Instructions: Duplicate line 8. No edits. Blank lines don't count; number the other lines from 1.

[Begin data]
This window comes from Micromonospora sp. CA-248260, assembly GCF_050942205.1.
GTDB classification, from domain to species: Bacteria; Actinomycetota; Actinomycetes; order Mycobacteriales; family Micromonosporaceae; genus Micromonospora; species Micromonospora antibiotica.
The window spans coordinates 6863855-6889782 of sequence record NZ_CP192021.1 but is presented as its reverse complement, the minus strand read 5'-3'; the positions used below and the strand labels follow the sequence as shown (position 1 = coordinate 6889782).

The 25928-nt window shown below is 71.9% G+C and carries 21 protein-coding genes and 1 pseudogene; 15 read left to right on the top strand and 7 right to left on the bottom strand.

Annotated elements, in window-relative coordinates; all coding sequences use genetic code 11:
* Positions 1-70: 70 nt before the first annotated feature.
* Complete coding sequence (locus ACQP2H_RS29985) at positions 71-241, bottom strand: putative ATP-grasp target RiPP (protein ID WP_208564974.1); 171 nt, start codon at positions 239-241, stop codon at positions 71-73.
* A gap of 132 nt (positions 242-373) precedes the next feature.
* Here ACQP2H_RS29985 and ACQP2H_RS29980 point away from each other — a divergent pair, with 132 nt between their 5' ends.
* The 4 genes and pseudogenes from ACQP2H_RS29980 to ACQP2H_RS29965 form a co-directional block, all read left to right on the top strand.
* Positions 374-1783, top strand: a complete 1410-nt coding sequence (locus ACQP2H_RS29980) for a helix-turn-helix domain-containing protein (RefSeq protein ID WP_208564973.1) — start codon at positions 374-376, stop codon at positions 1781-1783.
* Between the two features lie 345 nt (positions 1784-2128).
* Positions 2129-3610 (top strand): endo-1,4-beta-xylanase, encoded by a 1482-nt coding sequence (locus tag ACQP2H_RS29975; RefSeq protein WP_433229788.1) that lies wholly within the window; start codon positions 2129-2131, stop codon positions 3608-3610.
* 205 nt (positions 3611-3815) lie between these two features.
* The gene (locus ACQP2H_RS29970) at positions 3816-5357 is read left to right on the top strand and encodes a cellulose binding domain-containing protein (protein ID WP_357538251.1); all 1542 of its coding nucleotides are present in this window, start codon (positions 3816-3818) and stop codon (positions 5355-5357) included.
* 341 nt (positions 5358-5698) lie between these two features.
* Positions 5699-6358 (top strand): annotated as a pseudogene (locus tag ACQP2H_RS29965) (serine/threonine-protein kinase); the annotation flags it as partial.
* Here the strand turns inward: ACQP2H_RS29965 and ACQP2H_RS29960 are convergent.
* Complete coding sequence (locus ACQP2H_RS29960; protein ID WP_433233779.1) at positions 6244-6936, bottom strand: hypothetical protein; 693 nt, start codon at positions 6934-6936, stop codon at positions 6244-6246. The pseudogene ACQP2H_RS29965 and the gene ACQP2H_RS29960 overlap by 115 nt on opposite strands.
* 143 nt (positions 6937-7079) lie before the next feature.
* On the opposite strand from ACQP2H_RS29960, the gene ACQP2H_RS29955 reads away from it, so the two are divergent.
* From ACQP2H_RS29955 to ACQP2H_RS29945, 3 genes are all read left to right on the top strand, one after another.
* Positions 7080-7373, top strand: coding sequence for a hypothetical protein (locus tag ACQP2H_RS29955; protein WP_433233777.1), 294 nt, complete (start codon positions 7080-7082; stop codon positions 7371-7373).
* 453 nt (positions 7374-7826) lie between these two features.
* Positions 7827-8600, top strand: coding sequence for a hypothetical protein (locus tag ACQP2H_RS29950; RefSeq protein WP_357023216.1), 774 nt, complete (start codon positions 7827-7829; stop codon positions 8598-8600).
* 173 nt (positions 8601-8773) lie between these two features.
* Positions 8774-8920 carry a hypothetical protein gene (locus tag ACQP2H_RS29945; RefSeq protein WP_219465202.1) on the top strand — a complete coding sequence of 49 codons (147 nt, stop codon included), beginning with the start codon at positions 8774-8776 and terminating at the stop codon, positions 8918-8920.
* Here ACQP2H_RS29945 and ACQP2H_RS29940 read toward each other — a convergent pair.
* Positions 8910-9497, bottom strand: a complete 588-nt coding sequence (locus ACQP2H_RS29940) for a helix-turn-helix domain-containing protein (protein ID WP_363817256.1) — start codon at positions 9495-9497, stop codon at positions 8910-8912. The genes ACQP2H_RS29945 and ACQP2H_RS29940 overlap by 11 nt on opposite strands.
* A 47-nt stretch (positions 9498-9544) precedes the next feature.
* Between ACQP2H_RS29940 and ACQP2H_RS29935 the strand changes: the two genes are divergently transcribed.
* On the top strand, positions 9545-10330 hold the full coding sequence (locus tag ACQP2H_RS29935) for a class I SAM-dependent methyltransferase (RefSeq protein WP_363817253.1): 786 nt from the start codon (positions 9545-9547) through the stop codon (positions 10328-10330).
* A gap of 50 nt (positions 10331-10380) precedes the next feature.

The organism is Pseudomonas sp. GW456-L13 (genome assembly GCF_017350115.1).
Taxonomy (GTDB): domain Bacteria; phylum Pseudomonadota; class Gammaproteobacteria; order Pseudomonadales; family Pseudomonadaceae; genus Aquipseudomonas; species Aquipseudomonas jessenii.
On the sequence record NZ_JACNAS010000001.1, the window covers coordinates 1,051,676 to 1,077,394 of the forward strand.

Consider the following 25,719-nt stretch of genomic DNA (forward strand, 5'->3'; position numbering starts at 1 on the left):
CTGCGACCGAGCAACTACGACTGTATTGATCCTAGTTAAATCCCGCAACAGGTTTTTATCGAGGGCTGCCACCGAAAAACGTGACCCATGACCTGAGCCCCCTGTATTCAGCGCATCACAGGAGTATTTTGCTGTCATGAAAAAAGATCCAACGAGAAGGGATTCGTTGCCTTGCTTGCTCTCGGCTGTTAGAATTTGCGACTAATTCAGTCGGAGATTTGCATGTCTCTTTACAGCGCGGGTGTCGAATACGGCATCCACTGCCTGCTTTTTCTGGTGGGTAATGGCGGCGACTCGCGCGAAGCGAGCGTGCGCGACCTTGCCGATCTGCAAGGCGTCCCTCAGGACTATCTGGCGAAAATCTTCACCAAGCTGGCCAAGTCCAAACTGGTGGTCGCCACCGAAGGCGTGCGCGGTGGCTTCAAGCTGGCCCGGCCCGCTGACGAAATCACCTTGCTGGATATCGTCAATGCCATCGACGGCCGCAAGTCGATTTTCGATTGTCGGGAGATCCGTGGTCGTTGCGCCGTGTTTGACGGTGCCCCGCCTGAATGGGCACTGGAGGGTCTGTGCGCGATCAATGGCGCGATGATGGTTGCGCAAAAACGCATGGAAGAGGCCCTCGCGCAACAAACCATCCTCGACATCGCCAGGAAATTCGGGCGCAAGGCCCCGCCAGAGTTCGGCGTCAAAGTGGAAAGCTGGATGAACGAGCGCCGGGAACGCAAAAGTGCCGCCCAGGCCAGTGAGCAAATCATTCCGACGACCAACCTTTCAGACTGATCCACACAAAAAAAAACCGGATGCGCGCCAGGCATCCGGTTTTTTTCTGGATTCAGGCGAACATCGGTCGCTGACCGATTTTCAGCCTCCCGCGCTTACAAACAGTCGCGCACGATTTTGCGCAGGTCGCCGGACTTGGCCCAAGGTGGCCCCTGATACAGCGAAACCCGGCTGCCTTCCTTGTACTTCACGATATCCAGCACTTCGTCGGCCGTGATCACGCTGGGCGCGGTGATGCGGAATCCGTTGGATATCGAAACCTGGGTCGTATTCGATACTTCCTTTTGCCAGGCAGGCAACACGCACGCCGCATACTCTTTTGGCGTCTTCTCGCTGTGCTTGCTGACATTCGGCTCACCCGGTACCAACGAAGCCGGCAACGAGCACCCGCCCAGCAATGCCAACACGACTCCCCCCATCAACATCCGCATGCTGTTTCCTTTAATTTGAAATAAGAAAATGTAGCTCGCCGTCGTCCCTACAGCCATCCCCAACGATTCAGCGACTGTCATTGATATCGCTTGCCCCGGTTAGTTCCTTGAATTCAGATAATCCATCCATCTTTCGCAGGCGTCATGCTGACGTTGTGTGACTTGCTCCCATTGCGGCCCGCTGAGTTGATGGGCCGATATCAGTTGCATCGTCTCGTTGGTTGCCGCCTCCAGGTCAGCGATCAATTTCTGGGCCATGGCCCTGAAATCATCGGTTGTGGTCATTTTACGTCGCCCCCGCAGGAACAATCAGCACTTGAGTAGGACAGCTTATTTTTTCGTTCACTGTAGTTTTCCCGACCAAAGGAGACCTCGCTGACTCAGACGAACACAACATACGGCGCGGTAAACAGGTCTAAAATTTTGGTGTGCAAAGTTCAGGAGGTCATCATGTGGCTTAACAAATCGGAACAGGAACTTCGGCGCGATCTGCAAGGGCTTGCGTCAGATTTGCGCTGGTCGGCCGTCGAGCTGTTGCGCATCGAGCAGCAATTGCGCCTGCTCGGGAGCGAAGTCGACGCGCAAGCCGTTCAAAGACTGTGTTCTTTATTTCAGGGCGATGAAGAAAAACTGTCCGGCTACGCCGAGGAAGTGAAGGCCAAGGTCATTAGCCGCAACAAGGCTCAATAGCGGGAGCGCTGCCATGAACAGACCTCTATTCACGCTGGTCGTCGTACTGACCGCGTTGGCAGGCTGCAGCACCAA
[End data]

* A gap of 132 nt (positions 242-373) precedes the next feature.